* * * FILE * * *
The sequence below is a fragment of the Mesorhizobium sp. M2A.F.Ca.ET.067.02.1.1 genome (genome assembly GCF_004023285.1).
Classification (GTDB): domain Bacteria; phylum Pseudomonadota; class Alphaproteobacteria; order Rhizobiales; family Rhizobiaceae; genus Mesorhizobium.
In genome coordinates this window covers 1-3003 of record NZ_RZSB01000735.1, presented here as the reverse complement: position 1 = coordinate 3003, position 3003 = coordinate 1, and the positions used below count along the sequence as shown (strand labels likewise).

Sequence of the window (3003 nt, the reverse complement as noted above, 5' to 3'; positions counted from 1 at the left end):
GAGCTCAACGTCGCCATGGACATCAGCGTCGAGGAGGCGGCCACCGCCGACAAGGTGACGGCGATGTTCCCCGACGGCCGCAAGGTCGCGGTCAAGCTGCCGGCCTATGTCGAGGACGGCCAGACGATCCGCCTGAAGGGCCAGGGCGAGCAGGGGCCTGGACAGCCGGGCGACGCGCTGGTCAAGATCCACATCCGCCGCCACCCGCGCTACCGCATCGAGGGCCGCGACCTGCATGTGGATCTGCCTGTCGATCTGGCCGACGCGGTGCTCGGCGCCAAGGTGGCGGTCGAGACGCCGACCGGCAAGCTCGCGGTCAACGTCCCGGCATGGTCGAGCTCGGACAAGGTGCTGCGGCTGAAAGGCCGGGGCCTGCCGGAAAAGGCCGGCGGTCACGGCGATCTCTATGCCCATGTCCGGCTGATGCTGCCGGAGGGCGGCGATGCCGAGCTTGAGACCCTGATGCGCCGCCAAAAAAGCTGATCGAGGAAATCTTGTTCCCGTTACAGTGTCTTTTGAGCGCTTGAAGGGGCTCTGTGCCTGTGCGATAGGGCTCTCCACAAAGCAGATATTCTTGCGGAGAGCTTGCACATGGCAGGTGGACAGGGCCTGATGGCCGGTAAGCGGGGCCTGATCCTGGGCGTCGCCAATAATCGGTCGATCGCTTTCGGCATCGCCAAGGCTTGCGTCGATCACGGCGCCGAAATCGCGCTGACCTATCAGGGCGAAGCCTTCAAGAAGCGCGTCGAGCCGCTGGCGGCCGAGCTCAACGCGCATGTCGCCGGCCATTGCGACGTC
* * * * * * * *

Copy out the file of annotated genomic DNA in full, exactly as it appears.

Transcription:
The sequence below is a fragment of the Mesorhizobium sp. M2A.F.Ca.ET.067.02.1.1 genome (genome assembly GCF_004023285.1).
Classification (GTDB): domain Bacteria; phylum Pseudomonadota; class Alphaproteobacteria; order Rhizobiales; family Rhizobiaceae; genus Mesorhizobium.
In genome coordinates this window covers 1-3003 of record NZ_RZSB01000735.1, presented here as the reverse complement: position 1 = coordinate 3003, position 3003 = coordinate 1, and the positions used below count along the sequence as shown (strand labels likewise).

Sequence of the window (3003 nt, the reverse complement as noted above, 5' to 3'; positions counted from 1 at the left end):
GAGCTCAACGTCGCCATGGACATCAGCGTCGAGGAGGCGGCCACCGCCGACAAGGTGACGGCGATGTTCCCCGACGGCCGCAAGGTCGCGGTCAAGCTGCCGGCCTATGTCGAGGACGGCCAGACGATCCGCCTGAAGGGCCAGGGCGAGCAGGGGCCTGGACAGCCGGGCGACGCGCTGGTCAAGATCCACATCCGCCGCCACCCGCGCTACCGCATCGAGGGCCGCGACCTGCATGTGGATCTGCCTGTCGATCTGGCCGACGCGGTGCTCGGCGCCAAGGTGGCGGTCGAGACGCCGACCGGCAAGCTCGCGGTCAACGTCCCGGCATGGTCGAGCTCGGACAAGGTGCTGCGGCTGAAAGGCCGGGGCCTGCCGGAAAAGGCCGGCGGTCACGGCGATCTCTATGCCCATGTCCGGCTGATGCTGCCGGAGGGCGGCGATGCCGAGCTTGAGACCCTGATGCGCCGCCAAAAAAGCTGATCGAGGAAATCTTGTTCCCGTTACAGTGTCTTTTGAGCGCTTGAAGGGGCTCTGTGCCTGTGCGATAGGGCTCTCCACAAAGCAGATATTCTTGCGGAGAGCTTGCACATGGCAGGTGGACAGGGCCTGATGGCCGGTAAGCGGGGCCTGATCCTGGGCGTCGCCAATAATCGGTCGATCGCTTTCGGCATCGCCAAGGCTTGCGTCGATCACGGCGCCGAAATCGCGCTGACCTATCAGGGCGAAGCCTTCAAGAAGCGCGTCGAGCCGCTGGCGGCCGAGCTCAACGCGCATGTCGCCGGCCATTGCGACGTC